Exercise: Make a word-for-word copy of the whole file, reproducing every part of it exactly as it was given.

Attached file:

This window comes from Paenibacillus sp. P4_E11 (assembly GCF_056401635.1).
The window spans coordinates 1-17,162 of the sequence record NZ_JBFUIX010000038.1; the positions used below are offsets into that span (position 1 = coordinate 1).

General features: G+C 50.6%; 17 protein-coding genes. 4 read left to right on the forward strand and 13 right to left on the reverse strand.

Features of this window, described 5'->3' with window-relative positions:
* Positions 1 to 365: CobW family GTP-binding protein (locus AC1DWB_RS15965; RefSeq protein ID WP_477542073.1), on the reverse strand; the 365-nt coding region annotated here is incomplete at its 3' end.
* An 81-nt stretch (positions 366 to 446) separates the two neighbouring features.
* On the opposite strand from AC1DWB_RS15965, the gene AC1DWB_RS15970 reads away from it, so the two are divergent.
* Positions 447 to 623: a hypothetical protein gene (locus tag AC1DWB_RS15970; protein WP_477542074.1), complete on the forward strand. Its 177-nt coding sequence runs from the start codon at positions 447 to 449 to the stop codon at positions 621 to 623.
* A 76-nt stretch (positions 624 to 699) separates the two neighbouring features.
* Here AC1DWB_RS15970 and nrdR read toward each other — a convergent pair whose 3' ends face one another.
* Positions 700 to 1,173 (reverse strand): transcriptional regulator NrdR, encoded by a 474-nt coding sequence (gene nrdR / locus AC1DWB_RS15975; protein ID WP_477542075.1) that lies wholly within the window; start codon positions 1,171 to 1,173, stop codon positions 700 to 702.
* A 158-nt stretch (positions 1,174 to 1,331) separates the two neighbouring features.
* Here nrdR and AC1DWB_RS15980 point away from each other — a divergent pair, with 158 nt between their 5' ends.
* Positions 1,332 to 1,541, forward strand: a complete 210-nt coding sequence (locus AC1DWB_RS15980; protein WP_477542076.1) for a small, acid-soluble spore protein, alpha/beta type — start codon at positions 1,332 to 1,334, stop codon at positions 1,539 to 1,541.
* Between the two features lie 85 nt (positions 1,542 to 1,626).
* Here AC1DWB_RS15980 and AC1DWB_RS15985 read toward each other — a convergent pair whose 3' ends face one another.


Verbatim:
This window comes from Paenibacillus sp. P4_E11 (assembly GCF_056401635.1).
The window spans coordinates 1-17,162 of the sequence record NZ_JBFUIX010000038.1; the positions used below are offsets into that span (position 1 = coordinate 1).

General features: G+C 50.6%; 17 protein-coding genes. 4 read left to right on the forward strand and 13 right to left on the reverse strand.

Features of this window, described 5'->3' with window-relative positions:
* Positions 1 to 365: CobW family GTP-binding protein (locus AC1DWB_RS15965; RefSeq protein ID WP_477542073.1), on the reverse strand; the 365-nt coding region annotated here is incomplete at its 3' end.
* An 81-nt stretch (positions 366 to 446) separates the two neighbouring features.
* On the opposite strand from AC1DWB_RS15965, the gene AC1DWB_RS15970 reads away from it, so the two are divergent.
* Positions 447 to 623: a hypothetical protein gene (locus tag AC1DWB_RS15970; protein WP_477542074.1), complete on the forward strand. Its 177-nt coding sequence runs from the start codon at positions 447 to 449 to the stop codon at positions 621 to 623.
* A 76-nt stretch (positions 624 to 699) separates the two neighbouring features.
* Here AC1DWB_RS15970 and nrdR read toward each other — a convergent pair whose 3' ends face one another.
* Positions 700 to 1,173 (reverse strand): transcriptional regulator NrdR, encoded by a 474-nt coding sequence (gene nrdR / locus AC1DWB_RS15975; protein ID WP_477542075.1) that lies wholly within the window; start codon positions 1,171 to 1,173, stop codon positions 700 to 702.
* A 158-nt stretch (positions 1,174 to 1,331) separates the two neighbouring features.
* Here nrdR and AC1DWB_RS15980 point away from each other — a divergent pair, with 158 nt between their 5' ends.
* Positions 1,332 to 1,541, forward strand: a complete 210-nt coding sequence (locus AC1DWB_RS15980; protein WP_477542076.1) for a small, acid-soluble spore protein, alpha/beta type — start codon at positions 1,332 to 1,334, stop codon at positions 1,539 to 1,541.
* Between the two features lie 85 nt (positions 1,542 to 1,626).
* Here AC1DWB_RS15980 and AC1DWB_RS15985 read toward each other — a convergent pair whose 3' ends face one another.